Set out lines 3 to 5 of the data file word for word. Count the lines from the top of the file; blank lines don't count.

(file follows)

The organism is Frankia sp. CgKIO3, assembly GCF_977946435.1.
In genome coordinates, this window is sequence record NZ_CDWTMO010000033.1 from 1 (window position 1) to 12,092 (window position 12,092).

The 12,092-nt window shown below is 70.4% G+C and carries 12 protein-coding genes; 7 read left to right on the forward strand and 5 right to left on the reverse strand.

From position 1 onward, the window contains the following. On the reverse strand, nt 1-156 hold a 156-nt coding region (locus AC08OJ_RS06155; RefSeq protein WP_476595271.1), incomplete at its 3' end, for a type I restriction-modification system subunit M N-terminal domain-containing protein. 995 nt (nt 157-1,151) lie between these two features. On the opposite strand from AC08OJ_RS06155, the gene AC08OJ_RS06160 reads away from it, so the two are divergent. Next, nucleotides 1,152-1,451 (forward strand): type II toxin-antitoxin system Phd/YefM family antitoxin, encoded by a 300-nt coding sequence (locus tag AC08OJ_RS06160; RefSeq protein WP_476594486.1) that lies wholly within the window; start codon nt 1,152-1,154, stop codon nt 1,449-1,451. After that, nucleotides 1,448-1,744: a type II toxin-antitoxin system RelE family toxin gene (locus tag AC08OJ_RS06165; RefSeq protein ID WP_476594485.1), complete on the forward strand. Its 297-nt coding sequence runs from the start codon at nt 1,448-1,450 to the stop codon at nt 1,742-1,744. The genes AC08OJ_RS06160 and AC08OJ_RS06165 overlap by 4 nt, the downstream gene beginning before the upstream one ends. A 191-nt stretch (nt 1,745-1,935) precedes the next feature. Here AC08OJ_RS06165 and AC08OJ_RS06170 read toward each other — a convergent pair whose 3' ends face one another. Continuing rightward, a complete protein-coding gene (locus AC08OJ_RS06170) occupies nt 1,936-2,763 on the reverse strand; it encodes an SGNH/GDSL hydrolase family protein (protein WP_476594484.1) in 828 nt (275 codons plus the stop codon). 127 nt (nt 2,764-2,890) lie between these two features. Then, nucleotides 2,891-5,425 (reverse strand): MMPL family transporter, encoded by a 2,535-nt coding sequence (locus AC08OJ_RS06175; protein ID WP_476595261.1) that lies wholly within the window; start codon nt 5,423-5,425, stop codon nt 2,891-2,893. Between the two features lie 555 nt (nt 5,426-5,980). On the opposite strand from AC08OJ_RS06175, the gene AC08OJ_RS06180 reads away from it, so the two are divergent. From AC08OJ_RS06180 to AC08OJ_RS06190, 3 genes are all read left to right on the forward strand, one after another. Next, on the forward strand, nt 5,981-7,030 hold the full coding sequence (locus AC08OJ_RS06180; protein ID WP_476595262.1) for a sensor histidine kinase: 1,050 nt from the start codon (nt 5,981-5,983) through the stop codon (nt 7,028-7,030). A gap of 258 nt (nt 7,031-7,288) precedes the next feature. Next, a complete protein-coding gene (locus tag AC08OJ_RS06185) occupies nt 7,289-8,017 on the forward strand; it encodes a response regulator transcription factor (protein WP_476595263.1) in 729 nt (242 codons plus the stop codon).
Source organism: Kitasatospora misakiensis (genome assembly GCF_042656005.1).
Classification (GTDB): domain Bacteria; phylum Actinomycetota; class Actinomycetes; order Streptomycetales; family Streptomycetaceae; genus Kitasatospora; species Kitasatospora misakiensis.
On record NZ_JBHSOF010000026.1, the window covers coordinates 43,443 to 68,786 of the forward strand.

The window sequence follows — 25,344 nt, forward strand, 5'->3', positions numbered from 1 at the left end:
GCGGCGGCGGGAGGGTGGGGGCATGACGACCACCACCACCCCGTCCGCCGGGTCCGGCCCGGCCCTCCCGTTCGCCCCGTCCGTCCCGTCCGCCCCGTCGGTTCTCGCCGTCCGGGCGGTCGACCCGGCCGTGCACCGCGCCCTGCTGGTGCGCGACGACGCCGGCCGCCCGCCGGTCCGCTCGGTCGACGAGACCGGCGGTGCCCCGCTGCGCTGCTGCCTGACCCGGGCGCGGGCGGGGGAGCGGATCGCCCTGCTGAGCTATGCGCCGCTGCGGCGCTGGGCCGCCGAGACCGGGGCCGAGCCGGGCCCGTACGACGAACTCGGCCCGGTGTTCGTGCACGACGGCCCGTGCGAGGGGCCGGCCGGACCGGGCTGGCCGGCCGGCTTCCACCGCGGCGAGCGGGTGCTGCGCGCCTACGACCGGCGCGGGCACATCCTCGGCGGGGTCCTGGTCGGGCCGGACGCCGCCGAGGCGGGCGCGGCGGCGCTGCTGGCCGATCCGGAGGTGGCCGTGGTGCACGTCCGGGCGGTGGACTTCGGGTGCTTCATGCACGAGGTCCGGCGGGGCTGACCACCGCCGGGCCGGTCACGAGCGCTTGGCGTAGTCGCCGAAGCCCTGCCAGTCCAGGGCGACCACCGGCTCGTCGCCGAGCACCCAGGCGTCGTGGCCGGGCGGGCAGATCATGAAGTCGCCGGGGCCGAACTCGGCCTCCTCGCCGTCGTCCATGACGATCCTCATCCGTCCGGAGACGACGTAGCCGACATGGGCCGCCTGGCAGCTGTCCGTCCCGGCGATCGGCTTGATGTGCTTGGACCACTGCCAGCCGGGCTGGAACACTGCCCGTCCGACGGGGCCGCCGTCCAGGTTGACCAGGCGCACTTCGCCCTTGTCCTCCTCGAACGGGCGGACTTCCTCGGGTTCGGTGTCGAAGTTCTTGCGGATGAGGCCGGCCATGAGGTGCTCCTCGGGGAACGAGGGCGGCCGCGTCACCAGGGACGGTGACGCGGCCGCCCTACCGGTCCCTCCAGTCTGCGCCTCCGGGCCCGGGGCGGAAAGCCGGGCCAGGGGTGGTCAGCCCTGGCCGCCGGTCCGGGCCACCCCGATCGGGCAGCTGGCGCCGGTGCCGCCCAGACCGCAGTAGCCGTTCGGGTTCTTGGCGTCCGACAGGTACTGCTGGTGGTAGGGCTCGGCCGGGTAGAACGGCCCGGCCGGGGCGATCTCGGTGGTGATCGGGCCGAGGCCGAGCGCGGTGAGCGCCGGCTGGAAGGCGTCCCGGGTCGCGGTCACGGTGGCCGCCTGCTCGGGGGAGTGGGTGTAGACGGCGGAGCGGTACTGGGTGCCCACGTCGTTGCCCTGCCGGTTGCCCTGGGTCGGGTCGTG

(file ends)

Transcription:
The 12,092-nt window shown below is 70.4% G+C and carries 12 protein-coding genes; 7 read left to right on the forward strand and 5 right to left on the reverse strand.

From position 1 onward, the window contains the following. On the reverse strand, nt 1-156 hold a 156-nt coding region (locus AC08OJ_RS06155; RefSeq protein WP_476595271.1), incomplete at its 3' end, for a type I restriction-modification system subunit M N-terminal domain-containing protein. 995 nt (nt 157-1,151) lie between these two features. On the opposite strand from AC08OJ_RS06155, the gene AC08OJ_RS06160 reads away from it, so the two are divergent. Next, nucleotides 1,152-1,451 (forward strand): type II toxin-antitoxin system Phd/YefM family antitoxin, encoded by a 300-nt coding sequence (locus tag AC08OJ_RS06160; RefSeq protein WP_476594486.1) that lies wholly within the window; start codon nt 1,152-1,154, stop codon nt 1,449-1,451. After that, nucleotides 1,448-1,744: a type II toxin-antitoxin system RelE family toxin gene (locus tag AC08OJ_RS06165; RefSeq protein ID WP_476594485.1), complete on the forward strand. Its 297-nt coding sequence runs from the start codon at nt 1,448-1,450 to the stop codon at nt 1,742-1,744. The genes AC08OJ_RS06160 and AC08OJ_RS06165 overlap by 4 nt, the downstream gene beginning before the upstream one ends. A 191-nt stretch (nt 1,745-1,935) precedes the next feature. Here AC08OJ_RS06165 and AC08OJ_RS06170 read toward each other — a convergent pair whose 3' ends face one another. Continuing rightward, a complete protein-coding gene (locus AC08OJ_RS06170) occupies nt 1,936-2,763 on the reverse strand; it encodes an SGNH/GDSL hydrolase family protein (protein WP_476594484.1) in 828 nt (275 codons plus the stop codon). 127 nt (nt 2,764-2,890) lie between these two features. Then, nucleotides 2,891-5,425 (reverse strand): MMPL family transporter, encoded by a 2,535-nt coding sequence (locus AC08OJ_RS06175; protein ID WP_476595261.1) that lies wholly within the window; start codon nt 5,423-5,425, stop codon nt 2,891-2,893. Between the two features lie 555 nt (nt 5,426-5,980). On the opposite strand from AC08OJ_RS06175, the gene AC08OJ_RS06180 reads away from it, so the two are divergent. From AC08OJ_RS06180 to AC08OJ_RS06190, 3 genes are all read left to right on the forward strand, one after another. Next, on the forward strand, nt 5,981-7,030 hold the full coding sequence (locus AC08OJ_RS06180; protein ID WP_476595262.1) for a sensor histidine kinase: 1,050 nt from the start codon (nt 5,981-5,983) through the stop codon (nt 7,028-7,030). A gap of 258 nt (nt 7,031-7,288) precedes the next feature. Next, a complete protein-coding gene (locus tag AC08OJ_RS06185) occupies nt 7,289-8,017 on the forward strand; it encodes a response regulator transcription factor (protein WP_476595263.1) in 729 nt (242 codons plus the stop codon).
Source organism: Kitasatospora misakiensis (genome assembly GCF_042656005.1).